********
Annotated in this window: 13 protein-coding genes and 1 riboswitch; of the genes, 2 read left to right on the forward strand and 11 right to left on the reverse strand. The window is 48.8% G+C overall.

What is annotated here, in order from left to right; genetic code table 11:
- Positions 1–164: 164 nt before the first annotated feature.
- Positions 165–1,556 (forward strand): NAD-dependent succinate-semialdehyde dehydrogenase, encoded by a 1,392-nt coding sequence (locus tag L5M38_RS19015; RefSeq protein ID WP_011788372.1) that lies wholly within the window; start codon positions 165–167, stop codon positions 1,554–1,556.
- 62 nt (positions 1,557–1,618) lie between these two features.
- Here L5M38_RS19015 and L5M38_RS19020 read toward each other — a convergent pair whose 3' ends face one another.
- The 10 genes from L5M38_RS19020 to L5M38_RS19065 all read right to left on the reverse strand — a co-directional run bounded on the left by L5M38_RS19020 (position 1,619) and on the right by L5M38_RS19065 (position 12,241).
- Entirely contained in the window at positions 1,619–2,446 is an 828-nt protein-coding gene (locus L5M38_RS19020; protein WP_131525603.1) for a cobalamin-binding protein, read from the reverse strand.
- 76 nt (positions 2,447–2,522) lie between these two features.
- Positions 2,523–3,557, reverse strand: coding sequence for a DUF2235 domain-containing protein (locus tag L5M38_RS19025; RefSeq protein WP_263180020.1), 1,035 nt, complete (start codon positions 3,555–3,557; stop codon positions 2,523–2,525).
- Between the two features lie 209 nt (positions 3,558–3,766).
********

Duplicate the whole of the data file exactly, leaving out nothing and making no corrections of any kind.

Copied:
Annotated in this window: 13 protein-coding genes and 1 riboswitch; of the genes, 2 read left to right on the forward strand and 11 right to left on the reverse strand. The window is 48.8% G+C overall.

What is annotated here, in order from left to right; genetic code table 11:
- Positions 1–164: 164 nt before the first annotated feature.
- Positions 165–1,556 (forward strand): NAD-dependent succinate-semialdehyde dehydrogenase, encoded by a 1,392-nt coding sequence (locus tag L5M38_RS19015; RefSeq protein ID WP_011788372.1) that lies wholly within the window; start codon positions 165–167, stop codon positions 1,554–1,556.
- 62 nt (positions 1,557–1,618) lie between these two features.
- Here L5M38_RS19015 and L5M38_RS19020 read toward each other — a convergent pair whose 3' ends face one another.
- The 10 genes from L5M38_RS19020 to L5M38_RS19065 all read right to left on the reverse strand — a co-directional run bounded on the left by L5M38_RS19020 (position 1,619) and on the right by L5M38_RS19065 (position 12,241).
- Entirely contained in the window at positions 1,619–2,446 is an 828-nt protein-coding gene (locus L5M38_RS19020; protein WP_131525603.1) for a cobalamin-binding protein, read from the reverse strand.
- 76 nt (positions 2,447–2,522) lie between these two features.
- Positions 2,523–3,557, reverse strand: coding sequence for a DUF2235 domain-containing protein (locus tag L5M38_RS19025; RefSeq protein WP_263180020.1), 1,035 nt, complete (start codon positions 3,555–3,557; stop codon positions 2,523–2,525).
- Between the two features lie 209 nt (positions 3,558–3,766).